A broader perspective reveals a pressing need for a collective re-evaluation of food security. Stakeholders, from consumers and civil society to governmental bodies, must collaborate to alleviate the pressures on impoverished farmers. One solution could be urban agroforestry, where food is grown in city backyards, parks, and other available spaces. Cuba's success in this domain, especially in cultivating cash crops within urban areas, serves as a noteworthy example. As urban demands for dairy and grains surge, farmers often find themselves sacrificing their own consumption, jeopardizing their food security.


A notable shift is the declining tradition of offering 'Lassi' in villages, as most milk is now directed to urban locales. Cities like Karachi have demonstrated their capability to self-sustain, particularly in dairy production and distribution. To uplift the farming community, two primary strategies emerge: either compensate them fairly for their produce or provide avenues for diversification.


There is potential in harnessing unused or fallow lands for cultivation through agroforestry and urban forestry, offering farmers expanded opportunities. Techniques like rainwater harvesting can transform rough terrains into fertile grounds, as evidenced by the successes in Haripur and Chakwal. Here, small dams and rainwater storage systems have revitalized the local agricultural economy. Such initiatives warrant replication across the nation.


However, concerns arise as fertile lands near urban hubs are increasingly earmarked for commercial and residential projects. Often, these lands remain undeveloped for extended periods, yet agricultural activities cease immediately upon purchase. Prioritizing less fertile lands for development could preserve our agricultural heritage.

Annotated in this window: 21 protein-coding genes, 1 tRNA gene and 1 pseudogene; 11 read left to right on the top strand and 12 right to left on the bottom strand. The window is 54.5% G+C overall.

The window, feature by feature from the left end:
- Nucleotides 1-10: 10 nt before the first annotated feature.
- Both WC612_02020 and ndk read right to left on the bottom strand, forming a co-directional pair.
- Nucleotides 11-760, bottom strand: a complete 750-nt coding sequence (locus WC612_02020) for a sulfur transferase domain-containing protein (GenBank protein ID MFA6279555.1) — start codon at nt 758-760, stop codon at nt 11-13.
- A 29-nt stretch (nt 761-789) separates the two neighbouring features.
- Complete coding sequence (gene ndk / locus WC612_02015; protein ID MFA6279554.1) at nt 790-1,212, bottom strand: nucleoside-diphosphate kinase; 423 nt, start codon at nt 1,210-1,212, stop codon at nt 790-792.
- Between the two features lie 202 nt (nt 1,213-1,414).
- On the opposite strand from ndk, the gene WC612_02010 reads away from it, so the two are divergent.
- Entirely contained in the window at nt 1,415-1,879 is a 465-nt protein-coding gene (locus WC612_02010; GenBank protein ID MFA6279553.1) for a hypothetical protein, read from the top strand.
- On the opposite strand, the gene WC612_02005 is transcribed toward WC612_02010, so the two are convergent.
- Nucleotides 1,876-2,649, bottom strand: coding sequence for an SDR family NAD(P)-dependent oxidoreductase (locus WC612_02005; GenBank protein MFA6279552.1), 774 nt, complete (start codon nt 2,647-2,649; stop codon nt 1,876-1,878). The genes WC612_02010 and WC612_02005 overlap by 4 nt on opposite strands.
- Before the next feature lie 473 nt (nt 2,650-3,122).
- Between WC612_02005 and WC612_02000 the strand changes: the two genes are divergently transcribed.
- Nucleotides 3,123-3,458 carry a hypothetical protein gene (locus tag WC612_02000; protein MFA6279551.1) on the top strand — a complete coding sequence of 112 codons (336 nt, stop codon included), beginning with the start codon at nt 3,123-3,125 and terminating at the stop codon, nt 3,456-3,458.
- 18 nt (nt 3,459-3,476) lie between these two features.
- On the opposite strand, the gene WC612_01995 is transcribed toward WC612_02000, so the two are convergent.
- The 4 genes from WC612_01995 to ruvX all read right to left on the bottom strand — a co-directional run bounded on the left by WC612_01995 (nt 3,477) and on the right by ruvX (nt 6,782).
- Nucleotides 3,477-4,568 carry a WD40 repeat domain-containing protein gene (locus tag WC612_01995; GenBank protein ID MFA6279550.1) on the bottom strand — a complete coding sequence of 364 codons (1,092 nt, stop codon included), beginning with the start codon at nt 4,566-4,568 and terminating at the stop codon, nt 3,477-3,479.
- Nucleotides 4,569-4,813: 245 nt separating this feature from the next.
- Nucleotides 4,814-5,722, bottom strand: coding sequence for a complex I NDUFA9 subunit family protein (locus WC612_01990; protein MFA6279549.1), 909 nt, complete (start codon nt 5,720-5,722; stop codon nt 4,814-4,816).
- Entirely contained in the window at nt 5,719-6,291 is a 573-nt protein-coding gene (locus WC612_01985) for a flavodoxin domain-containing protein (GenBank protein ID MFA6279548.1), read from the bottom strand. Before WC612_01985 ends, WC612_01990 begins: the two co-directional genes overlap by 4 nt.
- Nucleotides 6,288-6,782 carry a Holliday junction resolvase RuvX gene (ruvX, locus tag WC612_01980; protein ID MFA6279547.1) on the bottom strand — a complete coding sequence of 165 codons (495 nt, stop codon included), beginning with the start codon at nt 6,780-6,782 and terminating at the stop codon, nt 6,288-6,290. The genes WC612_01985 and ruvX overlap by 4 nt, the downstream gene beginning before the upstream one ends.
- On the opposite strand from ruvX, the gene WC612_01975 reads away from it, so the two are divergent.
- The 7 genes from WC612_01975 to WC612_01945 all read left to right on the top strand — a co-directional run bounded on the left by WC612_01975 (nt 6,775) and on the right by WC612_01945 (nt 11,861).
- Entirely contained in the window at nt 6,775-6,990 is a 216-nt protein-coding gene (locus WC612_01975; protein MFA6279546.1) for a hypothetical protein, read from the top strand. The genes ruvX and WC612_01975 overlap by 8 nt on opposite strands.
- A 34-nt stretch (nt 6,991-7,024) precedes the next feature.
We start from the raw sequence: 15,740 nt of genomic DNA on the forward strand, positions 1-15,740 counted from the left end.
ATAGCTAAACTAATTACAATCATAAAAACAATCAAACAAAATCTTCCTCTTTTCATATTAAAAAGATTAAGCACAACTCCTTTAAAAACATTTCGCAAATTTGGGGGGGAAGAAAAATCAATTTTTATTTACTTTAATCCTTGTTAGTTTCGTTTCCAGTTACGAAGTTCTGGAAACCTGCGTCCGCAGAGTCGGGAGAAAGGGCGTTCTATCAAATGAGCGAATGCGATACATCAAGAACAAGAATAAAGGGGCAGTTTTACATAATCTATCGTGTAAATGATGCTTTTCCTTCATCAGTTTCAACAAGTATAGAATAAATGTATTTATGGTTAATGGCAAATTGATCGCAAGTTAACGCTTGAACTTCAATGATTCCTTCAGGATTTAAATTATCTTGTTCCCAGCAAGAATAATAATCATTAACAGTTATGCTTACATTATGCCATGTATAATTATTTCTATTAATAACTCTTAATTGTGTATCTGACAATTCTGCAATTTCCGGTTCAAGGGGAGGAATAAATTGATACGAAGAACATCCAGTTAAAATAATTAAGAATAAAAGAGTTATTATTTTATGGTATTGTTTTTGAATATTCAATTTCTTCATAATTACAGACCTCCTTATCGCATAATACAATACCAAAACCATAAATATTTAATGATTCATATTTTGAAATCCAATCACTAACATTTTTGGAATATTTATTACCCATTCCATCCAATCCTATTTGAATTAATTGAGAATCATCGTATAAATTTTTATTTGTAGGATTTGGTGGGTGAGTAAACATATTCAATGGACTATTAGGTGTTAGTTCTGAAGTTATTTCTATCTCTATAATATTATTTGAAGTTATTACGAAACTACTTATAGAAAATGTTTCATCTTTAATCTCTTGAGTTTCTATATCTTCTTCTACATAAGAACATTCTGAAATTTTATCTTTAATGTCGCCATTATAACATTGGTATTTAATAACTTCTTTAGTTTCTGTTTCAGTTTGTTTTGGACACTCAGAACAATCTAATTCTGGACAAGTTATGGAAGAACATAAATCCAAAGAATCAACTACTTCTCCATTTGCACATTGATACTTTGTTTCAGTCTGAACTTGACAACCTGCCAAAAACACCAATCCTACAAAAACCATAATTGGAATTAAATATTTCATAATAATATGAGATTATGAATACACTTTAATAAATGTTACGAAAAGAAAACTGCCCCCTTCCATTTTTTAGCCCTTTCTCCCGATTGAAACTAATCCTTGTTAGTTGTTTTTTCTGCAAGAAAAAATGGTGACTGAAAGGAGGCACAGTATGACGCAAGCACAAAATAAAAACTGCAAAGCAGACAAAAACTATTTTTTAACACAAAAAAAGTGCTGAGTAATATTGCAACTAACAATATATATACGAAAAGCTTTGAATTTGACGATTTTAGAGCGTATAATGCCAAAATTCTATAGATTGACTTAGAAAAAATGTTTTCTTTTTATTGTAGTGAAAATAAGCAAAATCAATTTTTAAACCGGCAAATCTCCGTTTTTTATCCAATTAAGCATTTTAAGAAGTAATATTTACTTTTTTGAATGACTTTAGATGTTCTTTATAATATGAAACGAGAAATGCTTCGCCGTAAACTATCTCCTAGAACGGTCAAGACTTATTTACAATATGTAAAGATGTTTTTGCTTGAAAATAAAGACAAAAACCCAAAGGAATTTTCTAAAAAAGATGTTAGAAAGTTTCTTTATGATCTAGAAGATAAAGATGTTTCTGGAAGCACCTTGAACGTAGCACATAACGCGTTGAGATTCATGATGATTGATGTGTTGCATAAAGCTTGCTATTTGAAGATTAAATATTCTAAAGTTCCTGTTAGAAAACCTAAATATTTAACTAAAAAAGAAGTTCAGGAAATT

In conclusion, the path to alleviating poverty and countering the challenges of climate change lies in empowering our small-scale farmers. They must be recognized as pivotal decision-makers in the agricultural narrative. Any policy framework should not only address the immediate needs but also acknowledge the farmer's role in the broader economic context. Reinvigorating the rural economy can slow, if not reverse, the migration to urban areas. Investing in the bedrock of our economy, our dedicated farmers, is paramount.

Money does grow on trees!

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Dr. Farrukh Chishtie


Contrary to the common saying, our entire economic framework rests on environmental well-being. For long treated as an “externality,” environmental problems result in costs, breaking down the free market model, eating away our national income and retarding true growth.


While it is often overlooked, the foundation of our economic structure is deeply rooted in environmental health. Historically dismissed as a mere "side effect," environmental challenges have real economic consequences. They disrupt the ideal free-market model, erode our national wealth, and hinder genuine growth. A government that claims to be "for the people" can only uphold its promise when it fully integrates environmental considerations.


Throughout the year, we are bombarded with terms like "pro-poor" during budget announcements and references to the rising GDP thereafter. Amidst this barrage from politicians and economists, we pride ourselves on leading the region in economic "growth." However, the much-debated Gross Domestic Product (GDP) isn't the most accurate gauge of economic health, especially when glaring disparities in wealth and escalating poverty levels are evident. To get a holistic view, GDP must be contextualized within the broader economy. A critical component currently missing is the environmental cost, a factor now recognized in many advanced nations. In Pakistan, this cost is a significant fraction of our GDP. While traditional GDP definitions exclude the degradation of natural resources, a "green GDP" could unveil the hidden barriers to true economic advancement by accounting for these costs.


There is a clear incentive to overlook the economic implications of environmental degradation. Acknowledging them not only dims the shine of our economic achievements but also highlights policy missteps, potentially diminishing political popularity. Large-scale projects have often been detrimental to the environment, exacerbating poverty nationwide. The touted GDP growth in 2005-06, for example, when adjusted for environmental costs, suggests that our economic progress was either stagnant or minimal.